We wandered across the south end of the island on Monday morning to see the beautiful beach there and the cabins at Casa Iguana where Dan and Kathy had stayed on their previous visit. Jamie went diving in the afternoon while Kathy and I walked across the central part of the island to the north coast and then returned via the long beach to the east. We returned to Casa Iguana for a good dinner that was served family-style to about 30 people and Jamie pointed out several people who had been diving with him. Somewhat smitten by the opportunity to dive (or was it the beautiful, young French woman working in the diving center?) Jamie went out again to a different reef the next afternoon. Randall was nursing a sore back that day so he had to miss the morning walk that the rest of us took to the low hill at the center of the island. There we climbed the ladder on the light and look-out tower next to the wind generator and radio antenna. Given that the skies had finally cleared and the sun was shining, the views across the island, bay, and over to Big Corn Island were particularly spectacular.
In addition to the single large wind generator, there were also some solar panels at the top of the hill and some hotels obviously had their own generators. There was a large water storage tank on the hill although it was not obvious whether this was filled only by rainwater or was supplemented from a well and/or with reverse osmosis treatment of sea water. It certainly did not appear that water or electricity were squandered on this small island and it seemed that fuel supplies had to be obtained from Big Corn Island, collected by individual boats or delivered by the supply ships. We watched a young man laboriously roll a large barrel of liquid (possibly fuel for a generator) along a dirt path across the island and sympathized with his likely frustration at the absence of mechanized vehicles on the island.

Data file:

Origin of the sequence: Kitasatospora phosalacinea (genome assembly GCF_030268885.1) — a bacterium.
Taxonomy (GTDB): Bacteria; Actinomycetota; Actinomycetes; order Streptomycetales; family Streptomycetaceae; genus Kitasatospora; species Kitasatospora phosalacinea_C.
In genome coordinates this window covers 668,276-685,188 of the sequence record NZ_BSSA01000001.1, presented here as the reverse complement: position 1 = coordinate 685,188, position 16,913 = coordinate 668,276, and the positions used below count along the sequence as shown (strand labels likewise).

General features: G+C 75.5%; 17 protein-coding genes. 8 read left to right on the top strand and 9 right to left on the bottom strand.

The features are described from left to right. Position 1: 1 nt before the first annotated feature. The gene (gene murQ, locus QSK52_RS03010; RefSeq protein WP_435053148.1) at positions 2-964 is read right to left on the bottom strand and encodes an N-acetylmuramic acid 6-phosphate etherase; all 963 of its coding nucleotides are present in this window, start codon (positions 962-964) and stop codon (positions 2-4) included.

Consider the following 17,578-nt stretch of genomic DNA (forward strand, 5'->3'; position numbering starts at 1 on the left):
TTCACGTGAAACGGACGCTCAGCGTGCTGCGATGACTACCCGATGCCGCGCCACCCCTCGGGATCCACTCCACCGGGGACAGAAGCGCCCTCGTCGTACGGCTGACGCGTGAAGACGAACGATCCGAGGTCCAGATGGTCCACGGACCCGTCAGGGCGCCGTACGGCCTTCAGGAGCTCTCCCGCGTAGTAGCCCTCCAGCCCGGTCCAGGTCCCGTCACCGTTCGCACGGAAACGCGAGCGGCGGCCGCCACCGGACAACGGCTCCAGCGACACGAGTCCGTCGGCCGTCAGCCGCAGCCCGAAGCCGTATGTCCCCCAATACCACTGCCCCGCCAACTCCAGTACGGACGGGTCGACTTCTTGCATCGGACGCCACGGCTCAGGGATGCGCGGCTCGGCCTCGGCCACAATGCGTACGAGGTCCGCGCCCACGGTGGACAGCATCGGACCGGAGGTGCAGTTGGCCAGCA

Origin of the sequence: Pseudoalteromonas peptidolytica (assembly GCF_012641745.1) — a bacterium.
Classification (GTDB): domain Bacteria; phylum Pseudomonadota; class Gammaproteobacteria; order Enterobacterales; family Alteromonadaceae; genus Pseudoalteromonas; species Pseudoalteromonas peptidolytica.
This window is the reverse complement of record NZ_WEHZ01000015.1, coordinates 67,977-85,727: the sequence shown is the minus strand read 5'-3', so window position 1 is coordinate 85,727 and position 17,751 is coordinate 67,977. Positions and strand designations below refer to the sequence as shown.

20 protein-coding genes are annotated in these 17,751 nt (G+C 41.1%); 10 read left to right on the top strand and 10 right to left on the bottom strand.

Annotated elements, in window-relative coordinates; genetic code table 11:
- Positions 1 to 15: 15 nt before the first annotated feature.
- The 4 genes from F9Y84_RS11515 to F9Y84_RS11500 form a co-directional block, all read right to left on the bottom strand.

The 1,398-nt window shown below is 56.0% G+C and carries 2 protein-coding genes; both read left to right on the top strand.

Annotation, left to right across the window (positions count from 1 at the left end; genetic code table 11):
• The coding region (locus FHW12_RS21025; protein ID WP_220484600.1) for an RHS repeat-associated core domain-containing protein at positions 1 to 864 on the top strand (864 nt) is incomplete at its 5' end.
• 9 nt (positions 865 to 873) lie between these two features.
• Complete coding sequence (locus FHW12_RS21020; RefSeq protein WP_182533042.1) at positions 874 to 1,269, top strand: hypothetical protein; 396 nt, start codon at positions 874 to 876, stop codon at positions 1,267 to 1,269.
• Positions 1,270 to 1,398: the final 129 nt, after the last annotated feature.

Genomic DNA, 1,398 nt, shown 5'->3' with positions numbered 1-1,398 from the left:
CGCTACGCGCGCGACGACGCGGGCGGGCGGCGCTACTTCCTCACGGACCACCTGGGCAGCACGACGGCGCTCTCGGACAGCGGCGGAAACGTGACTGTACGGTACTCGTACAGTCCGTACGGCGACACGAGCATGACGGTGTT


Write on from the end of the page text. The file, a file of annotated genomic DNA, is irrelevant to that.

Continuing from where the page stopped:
With its lack of motor vehicles, beautiful palm tree-lined beaches, and relaxed and friendly atmosphere, it was easy to see why Little Corn Island was becoming a popular tourist destination for those looking for a tropical paradise on a low-budget and rustic style. If, as Dan and Kathy felt, the residents are becoming more prosperous and the number of hotels and restaurants is increasing, it will be interesting to see whether the island manages to retain its laid-back charm over the coming years or whether more commercial interests from outside will be allowed to prevail and risk overloading the place with more sophisticated developments. We felt privileged to be able to stay there for a few days and enjoy this beautiful outpost hoping that our travels will take us to many more places where the balance between booming tourism, local needs, and, ecological stability will (at least appear to) be so successfully maintained.